I got this recipe from Epicurious. I love the app for my iPad, I can add the ingredients to my shopping list, or e-mail the recipe to a friend. I have two cautions to offer:
read the comments. Sometimes people alter the recipe so much that what they actually prepared is far from the original recipe.
Some recipes are complicated and use a lot of dishes and time. Once I prepared a marvelous pie-crust that was as buttery as the best short-bread cookie. It took two days to prepare: in and out of the freezer, cutting butter into thirds, then into 1/4 inch cubes. Lordy, I don’t have time for such nonsense. (It was good, though!)
I only re-organized this recipe for pumpkin pancakes a teensy-tiny bit, added some nutmeg, and put in some ways to save steps and dishes. I hate doing dishes.
Put these things in a large bowl: (I like to use one with a spout for pouring)
1 2/3 cups buttermilk
3/4 cup canned solid pack pumpkin
3 large eggs
2 tablespoons (1/4 stick) butter, melted
Whip it all together.
My favorite mixing tool is this batter blender from Wilton. It works like a whisk, only it’s closed, so thick batters don’t get stuck in the middle, and it’s easy to clean.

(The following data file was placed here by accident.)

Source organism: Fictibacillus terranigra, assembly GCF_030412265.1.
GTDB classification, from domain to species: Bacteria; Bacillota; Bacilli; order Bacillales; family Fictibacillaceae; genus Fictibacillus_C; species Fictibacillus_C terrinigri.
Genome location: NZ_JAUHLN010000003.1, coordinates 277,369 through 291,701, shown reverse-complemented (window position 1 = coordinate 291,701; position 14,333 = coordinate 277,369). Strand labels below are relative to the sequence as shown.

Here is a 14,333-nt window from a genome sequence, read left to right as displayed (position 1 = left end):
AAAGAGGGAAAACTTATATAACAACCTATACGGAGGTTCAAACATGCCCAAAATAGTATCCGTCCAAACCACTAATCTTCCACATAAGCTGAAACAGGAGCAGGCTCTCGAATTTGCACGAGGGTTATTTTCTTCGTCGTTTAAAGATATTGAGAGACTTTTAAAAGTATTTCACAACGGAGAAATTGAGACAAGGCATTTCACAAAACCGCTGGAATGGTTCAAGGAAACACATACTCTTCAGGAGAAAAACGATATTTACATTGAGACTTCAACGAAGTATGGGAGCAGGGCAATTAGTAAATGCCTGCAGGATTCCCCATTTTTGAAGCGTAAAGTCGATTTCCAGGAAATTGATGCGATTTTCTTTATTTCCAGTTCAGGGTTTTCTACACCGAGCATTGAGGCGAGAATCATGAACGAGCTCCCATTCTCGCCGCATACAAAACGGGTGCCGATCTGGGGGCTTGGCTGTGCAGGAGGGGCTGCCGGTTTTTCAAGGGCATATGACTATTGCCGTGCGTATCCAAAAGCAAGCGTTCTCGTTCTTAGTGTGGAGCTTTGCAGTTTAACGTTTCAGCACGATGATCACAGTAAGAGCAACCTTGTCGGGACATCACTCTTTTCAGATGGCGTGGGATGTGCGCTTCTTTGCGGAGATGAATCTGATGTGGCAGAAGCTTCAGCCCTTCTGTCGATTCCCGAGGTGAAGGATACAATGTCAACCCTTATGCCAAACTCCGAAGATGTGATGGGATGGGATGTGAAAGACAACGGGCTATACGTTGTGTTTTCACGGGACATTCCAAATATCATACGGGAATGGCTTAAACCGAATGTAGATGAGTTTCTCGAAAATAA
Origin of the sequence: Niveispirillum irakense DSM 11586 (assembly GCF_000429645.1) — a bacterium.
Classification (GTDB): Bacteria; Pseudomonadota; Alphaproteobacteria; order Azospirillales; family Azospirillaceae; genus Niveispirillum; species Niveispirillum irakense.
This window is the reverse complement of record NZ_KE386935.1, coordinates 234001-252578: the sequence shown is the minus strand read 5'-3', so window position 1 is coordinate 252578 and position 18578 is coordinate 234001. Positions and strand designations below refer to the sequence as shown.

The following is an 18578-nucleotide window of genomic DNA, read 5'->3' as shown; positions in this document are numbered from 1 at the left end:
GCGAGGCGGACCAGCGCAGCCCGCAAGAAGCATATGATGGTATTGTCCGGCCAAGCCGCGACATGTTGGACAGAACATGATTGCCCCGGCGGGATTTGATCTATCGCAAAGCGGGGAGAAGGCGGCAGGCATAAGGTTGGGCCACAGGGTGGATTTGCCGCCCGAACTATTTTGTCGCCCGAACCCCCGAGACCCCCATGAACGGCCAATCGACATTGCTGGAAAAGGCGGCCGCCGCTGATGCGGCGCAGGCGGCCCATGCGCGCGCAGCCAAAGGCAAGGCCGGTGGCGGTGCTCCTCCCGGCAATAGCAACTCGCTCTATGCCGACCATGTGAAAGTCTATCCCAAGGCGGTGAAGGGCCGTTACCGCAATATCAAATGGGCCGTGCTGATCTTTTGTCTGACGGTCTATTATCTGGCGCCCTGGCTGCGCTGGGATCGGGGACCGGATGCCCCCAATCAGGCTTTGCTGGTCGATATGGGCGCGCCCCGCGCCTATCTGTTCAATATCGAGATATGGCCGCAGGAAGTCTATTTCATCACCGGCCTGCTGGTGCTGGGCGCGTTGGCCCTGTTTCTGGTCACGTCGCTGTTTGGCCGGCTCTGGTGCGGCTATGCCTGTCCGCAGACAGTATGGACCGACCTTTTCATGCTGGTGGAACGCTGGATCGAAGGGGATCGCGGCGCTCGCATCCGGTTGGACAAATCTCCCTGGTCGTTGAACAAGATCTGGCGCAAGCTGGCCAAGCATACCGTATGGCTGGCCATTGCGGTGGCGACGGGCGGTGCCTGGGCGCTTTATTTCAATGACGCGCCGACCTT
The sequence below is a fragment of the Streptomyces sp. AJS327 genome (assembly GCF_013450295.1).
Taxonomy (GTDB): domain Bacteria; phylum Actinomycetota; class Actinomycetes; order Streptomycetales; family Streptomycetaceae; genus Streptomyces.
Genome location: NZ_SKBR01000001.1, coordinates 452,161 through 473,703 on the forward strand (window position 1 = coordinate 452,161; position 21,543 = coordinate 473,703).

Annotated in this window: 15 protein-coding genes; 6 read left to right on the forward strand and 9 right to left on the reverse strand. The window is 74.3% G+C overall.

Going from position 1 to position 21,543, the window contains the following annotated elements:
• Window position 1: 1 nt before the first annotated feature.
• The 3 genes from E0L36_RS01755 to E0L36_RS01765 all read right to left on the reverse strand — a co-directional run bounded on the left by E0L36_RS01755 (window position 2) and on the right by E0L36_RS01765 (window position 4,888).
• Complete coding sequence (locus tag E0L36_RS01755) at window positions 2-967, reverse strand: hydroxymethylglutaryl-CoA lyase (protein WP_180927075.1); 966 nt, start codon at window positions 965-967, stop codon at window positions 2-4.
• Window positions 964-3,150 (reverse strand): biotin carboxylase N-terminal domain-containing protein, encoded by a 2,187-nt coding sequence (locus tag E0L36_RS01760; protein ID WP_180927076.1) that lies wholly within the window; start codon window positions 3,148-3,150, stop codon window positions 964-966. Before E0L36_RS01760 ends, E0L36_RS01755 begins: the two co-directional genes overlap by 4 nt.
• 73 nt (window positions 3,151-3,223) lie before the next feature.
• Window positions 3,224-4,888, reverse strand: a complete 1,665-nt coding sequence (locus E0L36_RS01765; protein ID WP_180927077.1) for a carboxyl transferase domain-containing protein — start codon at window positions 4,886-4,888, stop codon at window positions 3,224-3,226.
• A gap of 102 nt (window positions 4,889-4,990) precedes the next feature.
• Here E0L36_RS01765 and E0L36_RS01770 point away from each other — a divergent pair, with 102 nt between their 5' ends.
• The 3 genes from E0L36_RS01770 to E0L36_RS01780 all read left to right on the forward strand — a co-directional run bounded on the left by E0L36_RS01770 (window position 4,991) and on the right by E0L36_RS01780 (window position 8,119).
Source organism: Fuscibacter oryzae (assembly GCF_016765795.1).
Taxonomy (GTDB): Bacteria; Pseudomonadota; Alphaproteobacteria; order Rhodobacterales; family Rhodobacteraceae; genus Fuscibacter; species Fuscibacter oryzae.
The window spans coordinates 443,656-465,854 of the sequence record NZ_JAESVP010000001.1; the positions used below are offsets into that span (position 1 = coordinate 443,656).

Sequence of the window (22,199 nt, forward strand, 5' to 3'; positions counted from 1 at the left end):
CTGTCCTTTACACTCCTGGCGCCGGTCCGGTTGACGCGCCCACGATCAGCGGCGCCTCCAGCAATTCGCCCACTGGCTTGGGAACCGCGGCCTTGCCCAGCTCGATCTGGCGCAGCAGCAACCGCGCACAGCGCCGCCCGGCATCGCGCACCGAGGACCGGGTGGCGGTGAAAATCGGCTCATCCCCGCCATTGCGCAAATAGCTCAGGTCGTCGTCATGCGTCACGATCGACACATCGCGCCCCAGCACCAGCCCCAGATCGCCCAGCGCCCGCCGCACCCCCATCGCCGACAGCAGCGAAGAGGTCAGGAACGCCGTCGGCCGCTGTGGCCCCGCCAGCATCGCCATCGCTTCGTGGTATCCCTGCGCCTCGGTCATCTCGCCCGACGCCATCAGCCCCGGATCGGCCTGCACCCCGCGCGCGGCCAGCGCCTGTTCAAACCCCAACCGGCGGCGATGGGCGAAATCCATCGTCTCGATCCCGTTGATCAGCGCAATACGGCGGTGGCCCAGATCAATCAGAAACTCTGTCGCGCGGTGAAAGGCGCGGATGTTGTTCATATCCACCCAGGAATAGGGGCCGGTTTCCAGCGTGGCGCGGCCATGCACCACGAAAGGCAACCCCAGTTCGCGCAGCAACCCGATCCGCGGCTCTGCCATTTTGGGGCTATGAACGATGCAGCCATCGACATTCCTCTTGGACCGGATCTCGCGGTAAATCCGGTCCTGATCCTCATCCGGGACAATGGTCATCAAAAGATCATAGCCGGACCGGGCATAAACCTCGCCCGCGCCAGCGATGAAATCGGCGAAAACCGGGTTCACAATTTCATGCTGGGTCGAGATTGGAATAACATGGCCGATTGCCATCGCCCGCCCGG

Put the next ingredients on top. Put the flour in first, then the baking powder, soda and salt on top and mix it into the flour just a little. It might be the chemist in me. It’s just a way to get the small volume ingredients mixed into the larger ingredients, so everything comes out homogeneous.
2 cups all purpose flour
6 tablespoons (packed) brown sugar
1 1/2 teaspoons baking powder
1/2 teaspoon baking soda
1/2 teaspoon ground cloves
1/2 teaspoon salt
I also add about 1/2 teaspoon freshly grated nutmeg.
This micro grater is one of my most prized investments. It’s great for zesting oranges or lemons, too. Come to think of it, I bet some zest would be good in these pancakes. I learned about micro-grating from Alton Brown on “Good Eats.”
Fry the pancakes in a griddle greased with butter. When bubbles form on top and bottoms are golden brown, about 2 1/2 minutes, flip the pancakes over. Cook until bottoms are golden brown, about 2 minutes.
I like to keep these warm in a tortilla keeper, which can be popped into the refrigerator for storing the leftovers. Even when I make pretty big ones, this makes a lot of pancakes, .
Serve pancakes hot with maple syrup. Sometimes I add pecans or walnuts. Especially, if I have little helpers.
Loved-One likes these pumpkin pancakes so much, he now passes up our favorite restaurant’s pumpkin pancakes.
“Why go out, when I get the best food at home?”
Hmmm… I might have shot myself in the foot with Epicurious.
- Pumpkin Pancakes With Maple Pecan Compound Butter (freepeople.com)
- Pancakes and Syrup from Your Food Storage (sensiblesurvival.org)